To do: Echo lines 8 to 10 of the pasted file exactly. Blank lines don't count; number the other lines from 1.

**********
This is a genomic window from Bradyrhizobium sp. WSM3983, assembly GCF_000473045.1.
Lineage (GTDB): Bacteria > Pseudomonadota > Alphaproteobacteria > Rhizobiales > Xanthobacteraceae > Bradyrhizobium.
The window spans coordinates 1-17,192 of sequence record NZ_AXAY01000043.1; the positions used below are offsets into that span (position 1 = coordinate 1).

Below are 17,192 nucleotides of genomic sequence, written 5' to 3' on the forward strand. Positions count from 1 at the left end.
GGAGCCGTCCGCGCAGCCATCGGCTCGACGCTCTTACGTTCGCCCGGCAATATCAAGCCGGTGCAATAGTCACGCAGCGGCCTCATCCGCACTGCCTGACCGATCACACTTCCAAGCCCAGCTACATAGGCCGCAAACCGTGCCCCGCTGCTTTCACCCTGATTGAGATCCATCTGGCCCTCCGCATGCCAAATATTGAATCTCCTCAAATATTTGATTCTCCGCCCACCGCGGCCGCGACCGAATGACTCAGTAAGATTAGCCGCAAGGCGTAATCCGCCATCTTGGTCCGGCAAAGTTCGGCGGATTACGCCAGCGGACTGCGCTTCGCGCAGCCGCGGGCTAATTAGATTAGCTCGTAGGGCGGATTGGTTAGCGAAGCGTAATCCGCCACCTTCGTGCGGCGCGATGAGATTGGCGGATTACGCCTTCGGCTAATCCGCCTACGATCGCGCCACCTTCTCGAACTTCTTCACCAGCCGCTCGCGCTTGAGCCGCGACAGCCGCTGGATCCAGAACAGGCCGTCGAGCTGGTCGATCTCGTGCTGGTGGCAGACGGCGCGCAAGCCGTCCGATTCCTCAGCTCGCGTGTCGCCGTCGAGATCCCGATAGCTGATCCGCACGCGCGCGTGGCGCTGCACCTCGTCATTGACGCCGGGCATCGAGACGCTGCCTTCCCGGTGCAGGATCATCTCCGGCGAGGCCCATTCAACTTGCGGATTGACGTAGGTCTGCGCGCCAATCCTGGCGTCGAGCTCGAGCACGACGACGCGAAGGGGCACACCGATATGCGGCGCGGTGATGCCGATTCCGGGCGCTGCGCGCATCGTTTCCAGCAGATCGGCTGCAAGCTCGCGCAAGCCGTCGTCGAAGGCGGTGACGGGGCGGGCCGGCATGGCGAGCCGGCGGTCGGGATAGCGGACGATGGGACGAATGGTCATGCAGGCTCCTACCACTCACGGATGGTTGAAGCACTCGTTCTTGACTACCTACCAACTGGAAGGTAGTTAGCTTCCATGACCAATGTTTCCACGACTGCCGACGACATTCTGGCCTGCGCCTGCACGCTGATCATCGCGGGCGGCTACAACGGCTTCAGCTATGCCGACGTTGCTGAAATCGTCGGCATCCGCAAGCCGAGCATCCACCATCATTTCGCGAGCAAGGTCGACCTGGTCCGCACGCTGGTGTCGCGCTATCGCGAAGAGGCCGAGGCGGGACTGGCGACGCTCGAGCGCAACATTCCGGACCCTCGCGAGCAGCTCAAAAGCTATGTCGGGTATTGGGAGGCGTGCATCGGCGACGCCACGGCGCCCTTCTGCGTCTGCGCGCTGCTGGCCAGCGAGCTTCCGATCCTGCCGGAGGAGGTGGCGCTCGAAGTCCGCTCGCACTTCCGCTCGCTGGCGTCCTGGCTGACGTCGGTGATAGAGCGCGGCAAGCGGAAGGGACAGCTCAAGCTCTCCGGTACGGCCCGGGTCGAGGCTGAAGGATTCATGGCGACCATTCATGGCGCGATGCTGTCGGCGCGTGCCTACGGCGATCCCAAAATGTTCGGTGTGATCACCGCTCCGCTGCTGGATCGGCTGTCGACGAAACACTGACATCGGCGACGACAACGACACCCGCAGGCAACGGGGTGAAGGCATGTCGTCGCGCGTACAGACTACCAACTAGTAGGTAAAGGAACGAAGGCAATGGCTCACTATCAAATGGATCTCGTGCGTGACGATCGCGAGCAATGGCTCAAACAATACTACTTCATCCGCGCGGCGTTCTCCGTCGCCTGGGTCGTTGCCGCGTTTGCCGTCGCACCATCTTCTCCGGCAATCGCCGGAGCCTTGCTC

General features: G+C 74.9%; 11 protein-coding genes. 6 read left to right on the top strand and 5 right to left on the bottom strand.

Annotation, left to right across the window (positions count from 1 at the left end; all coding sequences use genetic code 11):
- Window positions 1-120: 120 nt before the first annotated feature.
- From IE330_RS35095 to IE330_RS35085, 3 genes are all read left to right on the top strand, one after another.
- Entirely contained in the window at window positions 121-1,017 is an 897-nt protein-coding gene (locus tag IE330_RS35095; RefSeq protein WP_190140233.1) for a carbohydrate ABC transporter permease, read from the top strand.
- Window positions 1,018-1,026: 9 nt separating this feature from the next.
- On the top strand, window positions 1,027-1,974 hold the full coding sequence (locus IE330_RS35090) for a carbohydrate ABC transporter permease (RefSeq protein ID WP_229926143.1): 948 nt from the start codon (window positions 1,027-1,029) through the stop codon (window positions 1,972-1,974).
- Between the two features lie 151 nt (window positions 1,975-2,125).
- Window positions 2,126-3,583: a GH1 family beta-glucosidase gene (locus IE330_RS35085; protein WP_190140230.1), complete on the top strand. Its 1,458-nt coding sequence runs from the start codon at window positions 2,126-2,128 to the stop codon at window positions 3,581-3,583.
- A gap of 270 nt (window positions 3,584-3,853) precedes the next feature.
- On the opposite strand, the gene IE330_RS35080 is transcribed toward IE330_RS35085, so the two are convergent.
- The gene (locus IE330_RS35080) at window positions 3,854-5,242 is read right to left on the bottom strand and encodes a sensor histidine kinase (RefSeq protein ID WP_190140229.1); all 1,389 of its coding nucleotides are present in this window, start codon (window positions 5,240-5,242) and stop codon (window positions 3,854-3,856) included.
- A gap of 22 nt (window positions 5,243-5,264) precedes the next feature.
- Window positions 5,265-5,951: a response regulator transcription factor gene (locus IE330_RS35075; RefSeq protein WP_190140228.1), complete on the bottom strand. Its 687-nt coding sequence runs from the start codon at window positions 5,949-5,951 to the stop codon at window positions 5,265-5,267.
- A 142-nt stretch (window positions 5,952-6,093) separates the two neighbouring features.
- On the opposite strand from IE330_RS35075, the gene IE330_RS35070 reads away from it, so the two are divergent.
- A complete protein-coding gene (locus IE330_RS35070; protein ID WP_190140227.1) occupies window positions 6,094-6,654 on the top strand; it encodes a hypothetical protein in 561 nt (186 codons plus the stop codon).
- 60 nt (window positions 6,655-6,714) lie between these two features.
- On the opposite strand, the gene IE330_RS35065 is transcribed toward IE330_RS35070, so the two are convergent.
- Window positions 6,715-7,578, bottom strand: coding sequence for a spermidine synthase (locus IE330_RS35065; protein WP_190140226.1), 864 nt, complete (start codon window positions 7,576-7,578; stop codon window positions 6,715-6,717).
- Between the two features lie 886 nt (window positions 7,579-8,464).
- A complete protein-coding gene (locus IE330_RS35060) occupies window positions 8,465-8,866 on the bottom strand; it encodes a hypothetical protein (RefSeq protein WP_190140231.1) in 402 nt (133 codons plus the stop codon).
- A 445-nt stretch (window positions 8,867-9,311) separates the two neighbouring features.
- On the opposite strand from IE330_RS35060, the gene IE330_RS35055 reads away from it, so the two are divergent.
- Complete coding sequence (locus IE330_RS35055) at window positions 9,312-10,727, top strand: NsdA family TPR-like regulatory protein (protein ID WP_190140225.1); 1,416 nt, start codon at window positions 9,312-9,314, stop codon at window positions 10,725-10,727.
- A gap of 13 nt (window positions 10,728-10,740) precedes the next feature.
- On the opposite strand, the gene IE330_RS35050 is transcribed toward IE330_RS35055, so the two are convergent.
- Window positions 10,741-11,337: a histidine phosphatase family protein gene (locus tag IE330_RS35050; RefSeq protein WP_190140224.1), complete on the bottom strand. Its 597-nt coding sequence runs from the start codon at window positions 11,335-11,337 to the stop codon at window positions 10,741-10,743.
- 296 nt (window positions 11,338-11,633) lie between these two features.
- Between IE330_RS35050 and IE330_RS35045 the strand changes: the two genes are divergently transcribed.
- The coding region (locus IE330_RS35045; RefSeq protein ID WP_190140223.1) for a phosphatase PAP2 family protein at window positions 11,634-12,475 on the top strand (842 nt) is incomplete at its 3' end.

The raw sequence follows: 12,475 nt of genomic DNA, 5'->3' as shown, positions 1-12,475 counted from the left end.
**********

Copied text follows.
- Window positions 1-120: 120 nt before the first annotated feature.
- From IE330_RS35095 to IE330_RS35085, 3 genes are all read left to right on the top strand, one after another.
- Entirely contained in the window at window positions 121-1,017 is an 897-nt protein-coding gene (locus tag IE330_RS35095; RefSeq protein WP_190140233.1) for a carbohydrate ABC transporter permease, read from the top strand.